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BEYOND LOCAL: Puppy mills more prevalent than you think, says animal advocate

New Ontario legislation is in place, but animal cruelty continues

Puppy mills are high-volume dog breeding facilities that churn out puppies purely for profit - and they are operating nearby, says longtime local animal welfare advocate Mary Lamb.

Dogs born in these operations receive little to no exercise, attention, affection, or veterinary care. Mother dogs spend their lives in cramped cages and, when no longer able to breed, are typically abandoned or killed. Puppies habitually suffer from a variety of health issues and genetic problems.

The Ontario government introduced the Preventing Unethical Puppy Sales Act (PUPS Act) in December 2023, as an amendment to the Provincial Animal Welfare Act. Although the bill would ban harmful practices such as the breeding of female dogs who are under a year old and separating puppies from their mothers before they are eight weeks old, it falls short in setting minimum standards for overall care and socialization or screening for genetic health problems.

It doesn’t limit the number of dogs that can be kept at a facility or stop puppies from being caged around the clock without any access to exercise. There is also no requirement for breeders to be licensed, making it virtually impossible to track who they are and where they’re operating. Puppy mills and smaller-scale backyard breeders do business out of the public eye, which is why those who perpetrate this type of animal cruelty are rarely caught, charged or shut down.

Lamb has seen plenty in her 30-plus years with Animal Adoptions of Flamborough, as president for 28 years, and now handling dog intakes and adoptions.

Over a period of about 10 weeks, she took in nine goldendoodle puppies from the same kennel in Puslinch. All were neglected, underweight, filthy, covered in burrs, wood chips, or feces; every dog had health issues.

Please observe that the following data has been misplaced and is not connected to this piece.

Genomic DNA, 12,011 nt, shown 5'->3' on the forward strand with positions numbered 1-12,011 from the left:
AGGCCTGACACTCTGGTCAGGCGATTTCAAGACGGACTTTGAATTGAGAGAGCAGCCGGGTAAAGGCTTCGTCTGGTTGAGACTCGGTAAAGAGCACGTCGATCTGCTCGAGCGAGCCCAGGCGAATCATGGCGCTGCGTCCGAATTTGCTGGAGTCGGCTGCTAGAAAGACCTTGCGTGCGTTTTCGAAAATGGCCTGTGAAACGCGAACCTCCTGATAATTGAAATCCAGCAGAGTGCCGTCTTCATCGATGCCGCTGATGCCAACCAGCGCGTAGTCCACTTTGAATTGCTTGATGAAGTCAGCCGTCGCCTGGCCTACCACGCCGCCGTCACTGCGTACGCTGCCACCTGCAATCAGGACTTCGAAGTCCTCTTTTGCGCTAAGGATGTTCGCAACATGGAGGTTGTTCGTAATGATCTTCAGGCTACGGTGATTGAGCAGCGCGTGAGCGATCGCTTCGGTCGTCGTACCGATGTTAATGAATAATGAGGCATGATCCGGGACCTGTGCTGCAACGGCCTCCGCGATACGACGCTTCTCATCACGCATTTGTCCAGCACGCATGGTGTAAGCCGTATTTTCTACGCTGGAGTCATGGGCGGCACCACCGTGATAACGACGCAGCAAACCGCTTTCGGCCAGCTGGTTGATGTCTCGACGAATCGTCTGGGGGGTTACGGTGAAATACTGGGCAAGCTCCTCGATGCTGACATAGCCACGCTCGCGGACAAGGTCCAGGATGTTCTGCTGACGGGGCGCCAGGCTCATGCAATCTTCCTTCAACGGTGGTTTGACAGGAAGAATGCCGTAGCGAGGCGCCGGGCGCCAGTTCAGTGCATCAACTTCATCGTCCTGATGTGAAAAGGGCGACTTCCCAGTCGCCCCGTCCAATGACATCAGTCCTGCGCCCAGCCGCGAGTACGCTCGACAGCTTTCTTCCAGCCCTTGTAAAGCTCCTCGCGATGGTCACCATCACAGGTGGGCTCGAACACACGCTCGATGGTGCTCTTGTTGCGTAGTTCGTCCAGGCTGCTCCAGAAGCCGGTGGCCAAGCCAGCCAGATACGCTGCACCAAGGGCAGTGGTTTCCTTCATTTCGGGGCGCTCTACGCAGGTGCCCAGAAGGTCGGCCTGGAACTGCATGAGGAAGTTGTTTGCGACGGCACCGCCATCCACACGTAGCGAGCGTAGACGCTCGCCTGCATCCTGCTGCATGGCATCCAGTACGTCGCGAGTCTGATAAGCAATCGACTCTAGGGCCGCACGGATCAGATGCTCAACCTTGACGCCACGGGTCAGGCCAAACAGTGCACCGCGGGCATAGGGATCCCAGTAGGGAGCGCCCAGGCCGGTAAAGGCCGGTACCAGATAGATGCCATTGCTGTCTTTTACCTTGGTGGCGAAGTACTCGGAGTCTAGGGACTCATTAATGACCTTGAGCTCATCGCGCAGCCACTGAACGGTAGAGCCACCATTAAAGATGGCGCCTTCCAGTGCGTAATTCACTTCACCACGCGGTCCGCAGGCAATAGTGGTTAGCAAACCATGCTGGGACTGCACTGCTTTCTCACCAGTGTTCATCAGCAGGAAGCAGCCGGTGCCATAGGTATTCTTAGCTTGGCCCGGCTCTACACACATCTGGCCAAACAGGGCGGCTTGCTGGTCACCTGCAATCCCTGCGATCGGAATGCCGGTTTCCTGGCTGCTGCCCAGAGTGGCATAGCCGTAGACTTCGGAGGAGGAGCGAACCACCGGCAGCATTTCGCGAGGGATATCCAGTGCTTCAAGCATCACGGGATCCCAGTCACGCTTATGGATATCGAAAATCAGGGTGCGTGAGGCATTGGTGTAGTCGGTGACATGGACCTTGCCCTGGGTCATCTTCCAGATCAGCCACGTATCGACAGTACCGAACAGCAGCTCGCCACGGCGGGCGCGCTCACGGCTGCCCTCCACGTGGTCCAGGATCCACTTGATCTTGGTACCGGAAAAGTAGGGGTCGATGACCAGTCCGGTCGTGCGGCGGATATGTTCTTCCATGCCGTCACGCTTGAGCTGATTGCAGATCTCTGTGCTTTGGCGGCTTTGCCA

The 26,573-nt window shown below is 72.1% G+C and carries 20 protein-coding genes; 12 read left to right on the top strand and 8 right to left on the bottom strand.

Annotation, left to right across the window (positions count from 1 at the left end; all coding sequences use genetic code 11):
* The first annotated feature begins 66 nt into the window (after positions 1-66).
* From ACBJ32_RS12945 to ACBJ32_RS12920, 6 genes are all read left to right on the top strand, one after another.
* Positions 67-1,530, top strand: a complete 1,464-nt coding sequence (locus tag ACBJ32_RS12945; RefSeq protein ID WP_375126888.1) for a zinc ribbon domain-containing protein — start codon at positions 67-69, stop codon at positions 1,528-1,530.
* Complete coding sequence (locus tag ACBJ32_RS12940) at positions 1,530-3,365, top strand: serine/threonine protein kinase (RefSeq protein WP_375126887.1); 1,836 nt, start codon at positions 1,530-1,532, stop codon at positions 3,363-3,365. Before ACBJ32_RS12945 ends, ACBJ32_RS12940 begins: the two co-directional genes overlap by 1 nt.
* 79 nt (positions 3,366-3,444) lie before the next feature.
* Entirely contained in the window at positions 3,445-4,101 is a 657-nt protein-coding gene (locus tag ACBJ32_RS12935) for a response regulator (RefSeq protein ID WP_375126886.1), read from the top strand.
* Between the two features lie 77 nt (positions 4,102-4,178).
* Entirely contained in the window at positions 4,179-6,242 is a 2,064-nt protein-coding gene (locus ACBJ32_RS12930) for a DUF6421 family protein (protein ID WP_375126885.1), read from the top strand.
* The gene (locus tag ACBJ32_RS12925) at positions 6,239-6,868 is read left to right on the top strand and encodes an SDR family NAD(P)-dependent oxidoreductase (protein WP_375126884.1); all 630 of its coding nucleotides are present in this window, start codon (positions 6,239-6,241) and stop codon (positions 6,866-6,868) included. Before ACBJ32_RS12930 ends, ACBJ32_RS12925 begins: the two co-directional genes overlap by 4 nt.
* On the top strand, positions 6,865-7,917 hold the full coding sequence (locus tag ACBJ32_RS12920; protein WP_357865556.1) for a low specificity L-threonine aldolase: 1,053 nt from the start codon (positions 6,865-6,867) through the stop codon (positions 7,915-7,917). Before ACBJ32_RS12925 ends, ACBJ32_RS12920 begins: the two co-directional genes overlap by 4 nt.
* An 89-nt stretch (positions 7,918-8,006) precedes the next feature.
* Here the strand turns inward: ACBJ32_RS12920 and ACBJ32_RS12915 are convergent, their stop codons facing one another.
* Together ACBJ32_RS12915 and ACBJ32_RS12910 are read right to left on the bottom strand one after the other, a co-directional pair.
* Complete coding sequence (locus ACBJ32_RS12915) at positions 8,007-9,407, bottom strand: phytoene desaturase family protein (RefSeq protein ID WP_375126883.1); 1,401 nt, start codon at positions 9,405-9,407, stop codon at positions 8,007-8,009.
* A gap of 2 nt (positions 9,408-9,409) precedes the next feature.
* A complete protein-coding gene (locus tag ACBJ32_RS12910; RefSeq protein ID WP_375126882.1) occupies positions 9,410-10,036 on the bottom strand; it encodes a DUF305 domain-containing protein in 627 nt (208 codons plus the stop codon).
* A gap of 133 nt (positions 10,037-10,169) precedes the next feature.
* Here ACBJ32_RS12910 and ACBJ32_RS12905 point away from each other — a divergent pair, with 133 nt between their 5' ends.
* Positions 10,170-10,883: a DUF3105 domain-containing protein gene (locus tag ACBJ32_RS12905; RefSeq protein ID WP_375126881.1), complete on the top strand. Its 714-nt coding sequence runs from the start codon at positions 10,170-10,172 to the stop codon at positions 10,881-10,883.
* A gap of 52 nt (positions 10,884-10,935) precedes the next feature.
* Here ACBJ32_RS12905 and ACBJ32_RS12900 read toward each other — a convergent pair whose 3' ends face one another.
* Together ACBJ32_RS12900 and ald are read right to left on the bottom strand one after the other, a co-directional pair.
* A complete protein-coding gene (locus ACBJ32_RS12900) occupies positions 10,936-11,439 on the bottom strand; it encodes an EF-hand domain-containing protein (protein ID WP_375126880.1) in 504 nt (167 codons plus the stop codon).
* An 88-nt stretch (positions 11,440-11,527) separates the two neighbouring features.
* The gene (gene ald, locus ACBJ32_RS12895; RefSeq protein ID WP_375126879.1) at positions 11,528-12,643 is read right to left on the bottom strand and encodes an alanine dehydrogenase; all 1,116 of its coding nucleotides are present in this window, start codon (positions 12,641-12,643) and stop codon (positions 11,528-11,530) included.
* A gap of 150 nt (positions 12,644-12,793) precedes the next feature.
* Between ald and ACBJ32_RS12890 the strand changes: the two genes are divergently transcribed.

“The largest puppy weighed 10 pounds; the smallest, Tiegan, only weighed four pounds. She was very cold to the touch and most likely had parvo. I transported her to the Burlington Emergency Clinic about 9 o'clock one night because she required 24-hour care,” Lamb said.

“On a happier note, all puppies but Tiegan, who paid the price for his neglect, have been adopted into new homes. I’m finding that all shelters are operating at capacity. Yet this idiot is breeding them faster than I can find homes.”

Unfortunately, COVID made the problem even worse when everyone wanted a “pandemic puppy.” Prices surged, and breeders were cashing in, getting thousands of dollars for the puppies. When many people decided pet ownership wasn’t for them when they went back to work,the dogs weren’t socialized, resulting in behavioural problems and making them difficult to adopt out.

Lamb has taken in dogs left in crates at the side of the road.

“I know a lot of people are going through difficult times because of the economy. People are losing their homes; they can’t afford to feed their kids, never mind their dogs, but there’s got to be a better way than dumping them on the side of the road,” she said.

The best way to put puppy mills out of business is to adopt an older dog. Those who decide to get a puppy are urged to do their research and avoid buying a dog online or through classified sites like Kijiji and Craigslist. They should visit the kennel and ask to see the breeder’s licence, where the dogs are housed, and
the parents. Reputable breeders should not have a problem showing prospective buyers these things or answering any questions.

Those interested in adopting, fostering or relinquishing a dog can go to the Animal Adoptions of Flamborough website and fill out the appropriate form.